I wrote what follows eight years ago-suspect it was near the start of what has proven to be my second career as a chronic malingerer. I am probably not alone in having a very short memory, not as short (yet) as a goldfish but pretty much the self-absorbed musings of an Obliviot. Think of this as my attempt to be both Clarence and George at the same time in reminding myself, and I hope you, as well, that It's a Wonderful Life.
I spent about five hours on Tuesday with people who hoped to be elsewhere, but were happy with where they were, as was I. I've not been feeling well, or even fully wide awake since some yakking on Friday night, and my physician decided after one look the place for me was in the local hospital's ER.
I met Darryl who was hit and nearly killed by a drunken driver when he was eighteen and who never left the hospital for close to three months while he battled to stay alive. Now, not all that many years removed from that injury (I can't say 'accident' the drunk who hit him didn't 'accidentally' get his buzz on. It happened deliberately and I hope someone paid for the careless thoughtlessness that created it), he was an EMT and calling me 'bud' (which, for those keeping track at home, is one step above calling me 'chief'. It's a good thing I felt like fried crap, otherwise I'd have squared young Darryl away) and getting me started.
Mike, took over--and he was also an EMT, and had wanted to be one since he was in high school. All I wanted to do in high school was graduate. It was happy to meet a fellow successful graduate. Dr. G. had been on duty when I came in through the emergency room in July for renal failure and pancreatitis. He is NOT short; he is gravitationally impaired and was quite good at getting the tests organized that were to consume most of my afternoon.
Monday, I took my Thelma and Louise to the doctor and, yesterday, turnabout was unfair play as they waited wordlessly (which is hard for my daughter; she is her father's child, after all) as they were joined by my son, Patrick, who left his work in New London to loom over me (he really is a much bigger person than I remembered him as a child) in much the same way as I walked the floor of the Offenbach Krankenhaus roentgen abteilung when he cracked his forehead open as a toddler. He wouldn't sit still for the x-ray and so they had me wear a lead vest and hold him while they stood behind the plate glass of the wall and irradiated both of us. He was no more than four and kept calling them 'feigling' (coward) though he couldn't have known what was going on.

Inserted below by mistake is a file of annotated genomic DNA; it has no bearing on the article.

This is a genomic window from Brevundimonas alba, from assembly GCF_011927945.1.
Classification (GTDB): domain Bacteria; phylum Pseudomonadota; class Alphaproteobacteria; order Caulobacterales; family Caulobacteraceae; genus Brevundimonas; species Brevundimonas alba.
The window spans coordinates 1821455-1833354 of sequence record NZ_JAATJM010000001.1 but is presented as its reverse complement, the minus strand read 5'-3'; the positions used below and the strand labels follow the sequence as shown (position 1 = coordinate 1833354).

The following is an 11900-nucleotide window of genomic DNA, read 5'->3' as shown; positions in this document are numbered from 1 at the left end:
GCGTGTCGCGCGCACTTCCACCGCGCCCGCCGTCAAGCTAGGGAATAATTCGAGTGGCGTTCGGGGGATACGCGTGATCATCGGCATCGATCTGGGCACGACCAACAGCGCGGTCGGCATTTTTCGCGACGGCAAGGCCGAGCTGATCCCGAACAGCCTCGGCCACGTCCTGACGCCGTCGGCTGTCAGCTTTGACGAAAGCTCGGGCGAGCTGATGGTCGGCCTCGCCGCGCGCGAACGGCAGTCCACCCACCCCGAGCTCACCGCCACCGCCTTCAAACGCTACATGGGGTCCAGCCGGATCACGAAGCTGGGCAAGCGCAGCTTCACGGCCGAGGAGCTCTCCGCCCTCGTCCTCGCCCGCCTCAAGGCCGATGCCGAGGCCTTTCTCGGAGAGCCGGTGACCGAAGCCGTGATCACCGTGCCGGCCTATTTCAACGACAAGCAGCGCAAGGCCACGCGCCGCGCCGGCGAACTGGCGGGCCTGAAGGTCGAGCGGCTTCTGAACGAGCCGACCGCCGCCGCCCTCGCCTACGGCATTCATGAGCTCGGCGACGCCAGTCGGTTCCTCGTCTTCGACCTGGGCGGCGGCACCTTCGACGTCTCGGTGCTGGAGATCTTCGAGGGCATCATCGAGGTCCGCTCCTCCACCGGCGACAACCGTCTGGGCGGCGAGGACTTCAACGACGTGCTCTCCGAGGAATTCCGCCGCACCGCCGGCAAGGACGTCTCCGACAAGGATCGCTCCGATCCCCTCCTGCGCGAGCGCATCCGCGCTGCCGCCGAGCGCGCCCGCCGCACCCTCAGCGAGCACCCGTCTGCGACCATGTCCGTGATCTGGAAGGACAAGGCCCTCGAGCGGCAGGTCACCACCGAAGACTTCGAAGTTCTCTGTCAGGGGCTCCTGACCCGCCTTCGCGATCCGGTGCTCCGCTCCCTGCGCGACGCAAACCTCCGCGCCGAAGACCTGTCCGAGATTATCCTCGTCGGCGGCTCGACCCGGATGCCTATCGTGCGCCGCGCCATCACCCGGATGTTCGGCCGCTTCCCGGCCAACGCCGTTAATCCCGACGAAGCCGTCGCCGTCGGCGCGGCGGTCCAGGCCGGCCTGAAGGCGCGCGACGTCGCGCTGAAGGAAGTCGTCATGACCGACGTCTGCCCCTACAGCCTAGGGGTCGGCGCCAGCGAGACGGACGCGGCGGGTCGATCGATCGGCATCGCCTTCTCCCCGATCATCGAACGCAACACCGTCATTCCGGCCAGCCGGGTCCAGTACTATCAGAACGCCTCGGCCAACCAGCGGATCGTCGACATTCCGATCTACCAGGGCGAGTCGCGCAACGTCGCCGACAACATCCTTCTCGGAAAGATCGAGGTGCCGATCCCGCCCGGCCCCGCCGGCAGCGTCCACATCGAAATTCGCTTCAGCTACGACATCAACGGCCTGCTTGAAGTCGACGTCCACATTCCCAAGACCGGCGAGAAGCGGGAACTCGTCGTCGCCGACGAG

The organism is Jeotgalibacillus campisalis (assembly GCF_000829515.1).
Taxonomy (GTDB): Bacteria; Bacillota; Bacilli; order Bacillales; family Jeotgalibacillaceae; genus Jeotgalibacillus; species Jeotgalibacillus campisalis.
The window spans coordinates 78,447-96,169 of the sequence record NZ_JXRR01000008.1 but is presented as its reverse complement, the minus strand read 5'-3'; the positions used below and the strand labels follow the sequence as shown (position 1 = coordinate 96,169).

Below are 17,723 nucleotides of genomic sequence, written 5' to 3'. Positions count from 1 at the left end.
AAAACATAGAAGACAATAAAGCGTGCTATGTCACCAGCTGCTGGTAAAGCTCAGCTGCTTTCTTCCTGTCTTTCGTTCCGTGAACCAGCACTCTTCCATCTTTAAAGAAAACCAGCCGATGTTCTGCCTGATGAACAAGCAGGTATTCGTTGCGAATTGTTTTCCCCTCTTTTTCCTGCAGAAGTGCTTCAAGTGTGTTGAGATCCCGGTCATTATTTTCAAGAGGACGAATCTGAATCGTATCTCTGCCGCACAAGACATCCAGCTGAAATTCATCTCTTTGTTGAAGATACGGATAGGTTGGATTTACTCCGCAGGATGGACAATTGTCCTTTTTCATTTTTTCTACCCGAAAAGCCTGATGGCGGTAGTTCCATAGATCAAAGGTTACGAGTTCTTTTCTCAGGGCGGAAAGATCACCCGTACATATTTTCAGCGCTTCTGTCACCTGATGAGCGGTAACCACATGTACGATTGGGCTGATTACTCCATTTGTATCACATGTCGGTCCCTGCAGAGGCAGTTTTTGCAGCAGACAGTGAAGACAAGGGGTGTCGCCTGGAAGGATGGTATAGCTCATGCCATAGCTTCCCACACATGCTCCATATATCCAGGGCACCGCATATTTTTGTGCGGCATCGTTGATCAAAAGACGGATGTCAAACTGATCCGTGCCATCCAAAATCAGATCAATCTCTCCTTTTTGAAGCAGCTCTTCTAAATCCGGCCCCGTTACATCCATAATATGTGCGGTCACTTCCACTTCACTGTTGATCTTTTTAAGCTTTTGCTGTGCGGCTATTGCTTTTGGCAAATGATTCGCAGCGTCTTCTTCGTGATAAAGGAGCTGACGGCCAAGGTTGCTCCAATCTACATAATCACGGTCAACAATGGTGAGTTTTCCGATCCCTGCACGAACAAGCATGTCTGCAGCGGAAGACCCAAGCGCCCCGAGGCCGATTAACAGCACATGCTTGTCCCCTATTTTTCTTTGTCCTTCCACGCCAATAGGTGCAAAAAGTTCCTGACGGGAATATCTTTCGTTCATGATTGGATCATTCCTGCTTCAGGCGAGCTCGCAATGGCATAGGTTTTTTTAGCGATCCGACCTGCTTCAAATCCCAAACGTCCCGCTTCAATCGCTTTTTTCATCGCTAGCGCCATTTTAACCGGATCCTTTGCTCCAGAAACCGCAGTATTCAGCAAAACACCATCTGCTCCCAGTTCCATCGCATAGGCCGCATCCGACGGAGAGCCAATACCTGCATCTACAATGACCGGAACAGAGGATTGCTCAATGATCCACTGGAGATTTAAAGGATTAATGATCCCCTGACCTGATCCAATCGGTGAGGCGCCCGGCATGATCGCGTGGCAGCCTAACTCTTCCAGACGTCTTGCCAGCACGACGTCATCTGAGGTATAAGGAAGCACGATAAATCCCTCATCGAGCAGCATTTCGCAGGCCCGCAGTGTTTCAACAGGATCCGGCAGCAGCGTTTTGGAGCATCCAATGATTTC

I met Lorrie or Laurie, I apologize for the spelling, who had wanted to join the Peace Corps and they only had room for people who meant well and who had skills, so she had trained to be an x-ray tech, and by the time she was really good at it, she'd met and married someone and they had a family. So much for the Peace Corps. She had spent part of last summer in Haiti, helping people whose poverty is, by every account I've read, soul-shattering and returned, with a renewed sense of purpose that had caused her to accept an assignment to volunteer in a hospital somewhere in Mexico sometime this February. She has to do it, she told me.
All of these people and a dozen more have lives that have nothing to do with mine, for 364 days and twenty hours out of a year. And yesterday when I needed each of them to excel and achieve for me, not because I was worthy of their effort but because I was a fellow traveler on Spaceship Earth pulled over in the breakdown lane, they were there doing what they had to do. Just as they had on Monday and just as they are doing today.
It's Christmas Eve on the calendar. Mine came early.